- #1

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Please could you try and make your answers as simple as possible and bear in mind that I have not even finished my GCSE course in maths yet.

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- Thread starter Jack
- Start date

In summary, imaginary numbers are represented by the product of the square root of -1 and a real number. They are used in physics as a mathematical tool to simplify and compact difficult problems, especially in phenomena involving oscillations and systems with planar geometry or translational symmetry. Their use has increased with the introduction of quantum mechanics. They are also jokingly referred to as numbers you give to someone you don't want to talk to.

- #1

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Please could you try and make your answers as simple as possible and bear in mind that I have not even finished my GCSE course in maths yet.

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- #2

Science Advisor

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The number i pops up in many relations. e

Their uses are many. One example of their use is in damped oscillations. You might think that damped oscillations are a pretty narrow topic, but many things in nature work that way - sound, AC circuits, light in an absorptive medium etc.

That's about all I'll say. I could go on and on...but I won't.

Njorl

- #3

Originally posted by Jack

Please could you try and make your answers as simple as possible and bear in mind that I have not even finished my GCSE course in maths yet.

Imaginary numbers are all those numbers whose square is a negative real numbers. All this number can be represented by the product of the square root of -1 (usually written as i or j in engineering literature) and a real number. The sum of a real number (positive square) and of an imaginary number is called a complex number. This are the numbers that are used in physics.

Their use is mostly a very useful mathematical tool (this is a disputed subject since there is also who believes that they are actually the 'natural' numbers to use to describe the physical world). Their introduction allows to compact two parameters into one pretty much like using a 2D vector and vector calculus. There is a large amount of very powerful theorems that allows to simplify difficult problem with real number, passing to the complex ones.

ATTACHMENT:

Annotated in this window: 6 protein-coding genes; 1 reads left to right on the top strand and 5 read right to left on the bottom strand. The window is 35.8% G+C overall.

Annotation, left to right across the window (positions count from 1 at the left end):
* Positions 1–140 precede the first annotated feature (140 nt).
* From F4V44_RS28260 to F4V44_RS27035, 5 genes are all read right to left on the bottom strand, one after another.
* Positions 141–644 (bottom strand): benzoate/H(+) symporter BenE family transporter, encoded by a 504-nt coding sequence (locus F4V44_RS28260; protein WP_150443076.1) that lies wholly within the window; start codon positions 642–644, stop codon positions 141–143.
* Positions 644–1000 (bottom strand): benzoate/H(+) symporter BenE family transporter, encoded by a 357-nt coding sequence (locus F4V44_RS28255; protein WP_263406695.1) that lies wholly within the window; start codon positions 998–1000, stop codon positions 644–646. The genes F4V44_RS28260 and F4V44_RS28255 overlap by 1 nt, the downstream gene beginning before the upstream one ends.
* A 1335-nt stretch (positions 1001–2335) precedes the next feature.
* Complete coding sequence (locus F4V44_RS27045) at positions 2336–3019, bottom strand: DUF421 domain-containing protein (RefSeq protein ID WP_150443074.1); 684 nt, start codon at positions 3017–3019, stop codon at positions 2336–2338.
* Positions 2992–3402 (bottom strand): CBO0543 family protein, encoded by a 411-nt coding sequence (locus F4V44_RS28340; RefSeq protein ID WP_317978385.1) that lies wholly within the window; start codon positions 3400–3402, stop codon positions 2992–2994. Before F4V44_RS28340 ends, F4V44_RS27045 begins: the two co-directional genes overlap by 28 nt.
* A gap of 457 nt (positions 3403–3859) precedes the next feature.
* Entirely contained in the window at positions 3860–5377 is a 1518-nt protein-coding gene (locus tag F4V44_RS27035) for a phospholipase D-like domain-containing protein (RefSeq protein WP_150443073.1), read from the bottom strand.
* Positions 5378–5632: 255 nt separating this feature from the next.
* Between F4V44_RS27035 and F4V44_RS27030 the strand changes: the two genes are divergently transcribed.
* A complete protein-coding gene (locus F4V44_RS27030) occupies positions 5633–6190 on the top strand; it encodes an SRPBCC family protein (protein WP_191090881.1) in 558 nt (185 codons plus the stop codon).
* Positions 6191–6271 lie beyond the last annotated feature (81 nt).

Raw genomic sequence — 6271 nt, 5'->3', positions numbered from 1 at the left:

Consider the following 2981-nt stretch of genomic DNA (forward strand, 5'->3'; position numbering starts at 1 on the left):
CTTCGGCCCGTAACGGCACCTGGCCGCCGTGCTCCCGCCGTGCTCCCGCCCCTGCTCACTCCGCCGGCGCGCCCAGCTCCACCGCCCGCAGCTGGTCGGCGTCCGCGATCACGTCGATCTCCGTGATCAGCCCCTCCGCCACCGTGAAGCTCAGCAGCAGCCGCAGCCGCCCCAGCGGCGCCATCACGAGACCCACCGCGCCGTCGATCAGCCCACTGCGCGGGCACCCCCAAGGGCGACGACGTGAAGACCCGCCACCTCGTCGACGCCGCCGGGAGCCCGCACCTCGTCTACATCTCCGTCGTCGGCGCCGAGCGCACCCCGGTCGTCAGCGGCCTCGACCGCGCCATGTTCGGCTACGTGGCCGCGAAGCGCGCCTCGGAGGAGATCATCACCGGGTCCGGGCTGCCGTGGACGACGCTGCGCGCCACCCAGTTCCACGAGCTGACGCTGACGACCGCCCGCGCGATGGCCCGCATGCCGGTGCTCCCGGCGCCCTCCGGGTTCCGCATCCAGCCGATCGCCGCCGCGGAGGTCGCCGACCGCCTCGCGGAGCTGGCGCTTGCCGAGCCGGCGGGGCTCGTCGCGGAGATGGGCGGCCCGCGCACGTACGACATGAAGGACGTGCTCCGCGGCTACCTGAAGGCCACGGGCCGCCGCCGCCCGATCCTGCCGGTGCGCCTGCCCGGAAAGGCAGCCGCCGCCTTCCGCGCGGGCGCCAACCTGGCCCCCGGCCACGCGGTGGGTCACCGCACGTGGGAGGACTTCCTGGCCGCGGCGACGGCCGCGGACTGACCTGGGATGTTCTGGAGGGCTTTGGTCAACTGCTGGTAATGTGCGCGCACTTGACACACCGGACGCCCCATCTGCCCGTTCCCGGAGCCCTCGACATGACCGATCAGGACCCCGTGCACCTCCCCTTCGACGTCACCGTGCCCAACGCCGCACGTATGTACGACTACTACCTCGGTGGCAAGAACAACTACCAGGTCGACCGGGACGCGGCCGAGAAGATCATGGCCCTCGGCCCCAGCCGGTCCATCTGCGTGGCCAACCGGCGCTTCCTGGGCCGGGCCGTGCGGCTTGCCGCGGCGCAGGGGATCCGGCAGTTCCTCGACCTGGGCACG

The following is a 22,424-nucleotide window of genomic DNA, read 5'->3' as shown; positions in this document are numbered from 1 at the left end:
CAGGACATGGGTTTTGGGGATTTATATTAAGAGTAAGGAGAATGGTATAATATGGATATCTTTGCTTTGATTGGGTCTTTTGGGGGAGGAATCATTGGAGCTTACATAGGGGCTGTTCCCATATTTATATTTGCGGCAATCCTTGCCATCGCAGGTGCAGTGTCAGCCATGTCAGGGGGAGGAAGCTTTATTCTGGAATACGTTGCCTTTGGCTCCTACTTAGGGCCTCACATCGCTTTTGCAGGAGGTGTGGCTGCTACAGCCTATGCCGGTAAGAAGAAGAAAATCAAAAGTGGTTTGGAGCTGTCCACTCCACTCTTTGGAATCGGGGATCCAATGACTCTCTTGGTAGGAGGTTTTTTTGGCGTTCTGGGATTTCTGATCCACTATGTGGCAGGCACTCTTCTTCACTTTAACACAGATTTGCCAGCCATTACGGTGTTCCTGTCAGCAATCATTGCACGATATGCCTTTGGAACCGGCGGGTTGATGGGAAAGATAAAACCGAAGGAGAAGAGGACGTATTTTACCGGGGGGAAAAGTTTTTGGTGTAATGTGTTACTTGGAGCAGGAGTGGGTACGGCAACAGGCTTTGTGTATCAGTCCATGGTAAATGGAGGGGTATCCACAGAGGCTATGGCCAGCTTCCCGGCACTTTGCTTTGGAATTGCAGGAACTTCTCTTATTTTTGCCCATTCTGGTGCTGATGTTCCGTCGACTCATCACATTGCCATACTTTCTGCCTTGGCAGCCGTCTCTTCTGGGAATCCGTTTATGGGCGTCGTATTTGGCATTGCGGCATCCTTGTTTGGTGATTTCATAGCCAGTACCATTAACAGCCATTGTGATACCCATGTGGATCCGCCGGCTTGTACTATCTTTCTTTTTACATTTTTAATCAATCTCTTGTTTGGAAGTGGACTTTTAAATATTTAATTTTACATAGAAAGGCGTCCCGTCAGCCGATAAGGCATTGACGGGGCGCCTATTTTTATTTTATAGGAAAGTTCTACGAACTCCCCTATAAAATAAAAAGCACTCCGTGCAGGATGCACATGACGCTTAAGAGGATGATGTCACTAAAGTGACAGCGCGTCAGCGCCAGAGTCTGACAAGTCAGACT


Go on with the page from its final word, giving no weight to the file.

Example of this are all phenomena involving oscillations since their complex description is way more compact than the real one -even though it has some limitations. All description of physical systems that display some kind of planar geometry or traslational symmetry can also benefit from this representation since equations get a simpler form. The use of complex number in physics received quite a boost with the introduction of quantum mechanics where complex numbers are the standard while real ones are somewhat exceptional and appear only in what is measurable.

If it is not clear ask more about it...

- #4

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- #5

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You evil git, he's only 6

Imaginary numbers are a type of complex number that is expressed as the product of a real number and the imaginary unit, denoted by *i*. They are used to represent the square root of negative numbers, which cannot be expressed as a real number.

Imaginary numbers are used in physics to represent quantities that have both a magnitude and a direction, such as alternating current in electrical circuits or the wave function in quantum mechanics. They are also used in vector calculus and differential equations to solve problems in electromagnetism and mechanics.

Imaginary numbers are used in physics because they provide a useful mathematical tool for solving problems that involve complex quantities. They allow us to represent physical phenomena that cannot be described using only real numbers, such as the behavior of waves and oscillations.

The main difference between real and imaginary numbers is that real numbers can be represented on a number line and have a physical meaning, while imaginary numbers cannot be represented on a number line and are used as mathematical tools to solve equations. Additionally, real numbers can be positive, negative, or zero, while imaginary numbers are always expressed as a multiple of *i*.

To perform operations with imaginary numbers, you use the same rules as for real numbers, but with the addition of the imaginary unit *i*. Addition and subtraction are performed as normal, while multiplication and division are done by following the rules for multiplying and dividing complex numbers.

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